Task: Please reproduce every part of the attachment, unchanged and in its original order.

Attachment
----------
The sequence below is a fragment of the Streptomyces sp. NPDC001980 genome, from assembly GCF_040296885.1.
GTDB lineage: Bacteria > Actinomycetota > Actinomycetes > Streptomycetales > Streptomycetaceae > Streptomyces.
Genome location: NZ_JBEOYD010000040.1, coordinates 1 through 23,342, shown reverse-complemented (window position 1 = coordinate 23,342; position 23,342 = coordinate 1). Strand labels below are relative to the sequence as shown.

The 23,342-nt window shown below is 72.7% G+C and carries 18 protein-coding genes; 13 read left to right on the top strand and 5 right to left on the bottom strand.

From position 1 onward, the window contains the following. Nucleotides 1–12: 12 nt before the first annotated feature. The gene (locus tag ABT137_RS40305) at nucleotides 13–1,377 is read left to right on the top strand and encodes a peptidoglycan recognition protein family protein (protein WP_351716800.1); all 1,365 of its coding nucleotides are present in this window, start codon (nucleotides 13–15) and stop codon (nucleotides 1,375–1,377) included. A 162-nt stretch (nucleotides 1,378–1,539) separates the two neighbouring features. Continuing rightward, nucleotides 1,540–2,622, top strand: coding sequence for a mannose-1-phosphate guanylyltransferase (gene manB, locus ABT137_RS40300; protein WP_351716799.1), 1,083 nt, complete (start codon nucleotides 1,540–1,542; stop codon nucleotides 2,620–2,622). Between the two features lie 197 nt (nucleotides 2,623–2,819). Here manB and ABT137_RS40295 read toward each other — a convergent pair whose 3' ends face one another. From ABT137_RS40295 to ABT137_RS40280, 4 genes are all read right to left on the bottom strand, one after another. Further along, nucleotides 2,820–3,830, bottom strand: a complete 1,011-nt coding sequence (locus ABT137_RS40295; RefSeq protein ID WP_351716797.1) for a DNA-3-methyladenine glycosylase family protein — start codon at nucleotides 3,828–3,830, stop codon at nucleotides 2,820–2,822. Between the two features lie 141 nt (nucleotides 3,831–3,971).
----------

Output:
The sequence below is a fragment of the Streptomyces sp. NPDC001980 genome, from assembly GCF_040296885.1.
GTDB lineage: Bacteria > Actinomycetota > Actinomycetes > Streptomycetales > Streptomycetaceae > Streptomyces.
Genome location: NZ_JBEOYD010000040.1, coordinates 1 through 23,342, shown reverse-complemented (window position 1 = coordinate 23,342; position 23,342 = coordinate 1). Strand labels below are relative to the sequence as shown.

The 23,342-nt window shown below is 72.7% G+C and carries 18 protein-coding genes; 13 read left to right on the top strand and 5 right to left on the bottom strand.

From position 1 onward, the window contains the following. Nucleotides 1–12: 12 nt before the first annotated feature. The gene (locus tag ABT137_RS40305) at nucleotides 13–1,377 is read left to right on the top strand and encodes a peptidoglycan recognition protein family protein (protein WP_351716800.1); all 1,365 of its coding nucleotides are present in this window, start codon (nucleotides 13–15) and stop codon (nucleotides 1,375–1,377) included. A 162-nt stretch (nucleotides 1,378–1,539) separates the two neighbouring features. Continuing rightward, nucleotides 1,540–2,622, top strand: coding sequence for a mannose-1-phosphate guanylyltransferase (gene manB, locus ABT137_RS40300; protein WP_351716799.1), 1,083 nt, complete (start codon nucleotides 1,540–1,542; stop codon nucleotides 2,620–2,622). Between the two features lie 197 nt (nucleotides 2,623–2,819). Here manB and ABT137_RS40295 read toward each other — a convergent pair whose 3' ends face one another. From ABT137_RS40295 to ABT137_RS40280, 4 genes are all read right to left on the bottom strand, one after another. Further along, nucleotides 2,820–3,830, bottom strand: a complete 1,011-nt coding sequence (locus ABT137_RS40295; RefSeq protein ID WP_351716797.1) for a DNA-3-methyladenine glycosylase family protein — start codon at nucleotides 3,828–3,830, stop codon at nucleotides 2,820–2,822. Between the two features lie 141 nt (nucleotides 3,831–3,971).